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Russia’s Gazprom to drastically cut Europe’s gas supply from Wednesday

Russia’s Gazprom to drastically cut Europe’s gas supply from Wednesday

Russian state-controlled energy giant Gazprom has said it will drastically cut gas deliveries through its main pipeline to Europe from Wednesday.

Gazprom said it was halting the operation of another gas turbine at a Nord Stream 1 compressor station due to a "technical condition of the engine".

It said that from 4am on Wednesday gas supplies would fall to 33 million cubic metres per day, cutting daily gas production to 20 per cent.

Following Gazprom’s announcement, Germany’s economy ministry said it was “monitoring the situation very closely”.

“According to our information, there is no technical reason for a reduction in deliveries,” it added.

The move also prompted Ukraine’s president Volodymyr Zelensky to accuse Russia of waging a “gas war”.

In his nightly video address to the Ukrainian people on Monday, Mr Zelensky said the decision was “on purpose” and called on EU leaders to hit Russia was tougher sanctions.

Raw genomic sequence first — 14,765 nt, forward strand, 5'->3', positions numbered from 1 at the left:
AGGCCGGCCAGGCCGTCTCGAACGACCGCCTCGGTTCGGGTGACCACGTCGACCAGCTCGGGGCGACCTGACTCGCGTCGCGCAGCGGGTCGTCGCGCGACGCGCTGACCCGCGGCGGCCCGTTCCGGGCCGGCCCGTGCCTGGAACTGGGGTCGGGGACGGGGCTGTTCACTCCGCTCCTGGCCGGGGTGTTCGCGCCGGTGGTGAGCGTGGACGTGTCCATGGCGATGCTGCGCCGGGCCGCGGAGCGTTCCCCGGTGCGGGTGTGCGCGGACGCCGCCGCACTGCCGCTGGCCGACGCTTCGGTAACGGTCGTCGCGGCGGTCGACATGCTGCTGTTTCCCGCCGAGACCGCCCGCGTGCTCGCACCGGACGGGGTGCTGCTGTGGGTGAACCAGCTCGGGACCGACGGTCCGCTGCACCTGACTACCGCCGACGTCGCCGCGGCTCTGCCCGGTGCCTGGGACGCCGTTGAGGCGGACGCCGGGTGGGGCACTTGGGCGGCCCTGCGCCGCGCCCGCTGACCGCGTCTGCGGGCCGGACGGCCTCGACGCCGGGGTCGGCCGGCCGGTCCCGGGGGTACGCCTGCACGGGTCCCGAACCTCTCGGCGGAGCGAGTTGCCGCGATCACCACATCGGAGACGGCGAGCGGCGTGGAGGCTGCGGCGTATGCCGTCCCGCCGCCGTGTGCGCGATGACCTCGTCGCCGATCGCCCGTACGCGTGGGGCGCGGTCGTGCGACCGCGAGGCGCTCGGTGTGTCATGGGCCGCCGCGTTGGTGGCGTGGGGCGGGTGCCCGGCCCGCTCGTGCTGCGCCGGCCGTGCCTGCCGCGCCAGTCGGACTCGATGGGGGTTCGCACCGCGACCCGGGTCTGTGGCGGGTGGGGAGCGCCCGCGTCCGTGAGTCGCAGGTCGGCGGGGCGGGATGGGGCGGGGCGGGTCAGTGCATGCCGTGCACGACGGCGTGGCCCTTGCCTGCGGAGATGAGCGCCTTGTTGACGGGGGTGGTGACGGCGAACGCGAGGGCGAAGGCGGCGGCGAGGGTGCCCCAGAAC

The Kremlin insists it is a reliable energy partner, and says Western sanctions are responsible for the recent disruption of gas supplies to the EU.

It comes amid fears that Russia could cut off the taps to Europe completely.

The Nord Stream 1 pipeline, which accounts for more than a third of Russian gas exports to the EU, resumed operations last week following a 10-day annual maintenance break.

Running well under its normal capacity for weeks, an EU official has warned Russia is "using energy as a weapon".

EU Commission President Ursula von der Leyen said: "Russia is blackmailing us. Russia is using energy as a weapon.

"And therefore, in any event, whether it’s a partial, major cut-off of Russian gas or a total cut-off of Russian gas, Europe needs to be ready."

In response, EU member states have agreed to a deal that will see gas consumption reduced by 15 per cent, in order to build up stores over the winter in case supplies are reduced further or stopped in their entirety.

However the controversial plans have resulted in exemptions for some member states after original proposals were met with widespread resistance.

Nations such as Malta, Cyprus and Ireland, that are not connected to the wider European gas network will be offered a reprieve.

Meanwhile, Spain and Portugal, two of the biggest opponents to the plans, were also handed reprieves from mandatory cuts.

Hungary was the only EU member state to officially vote against the deal.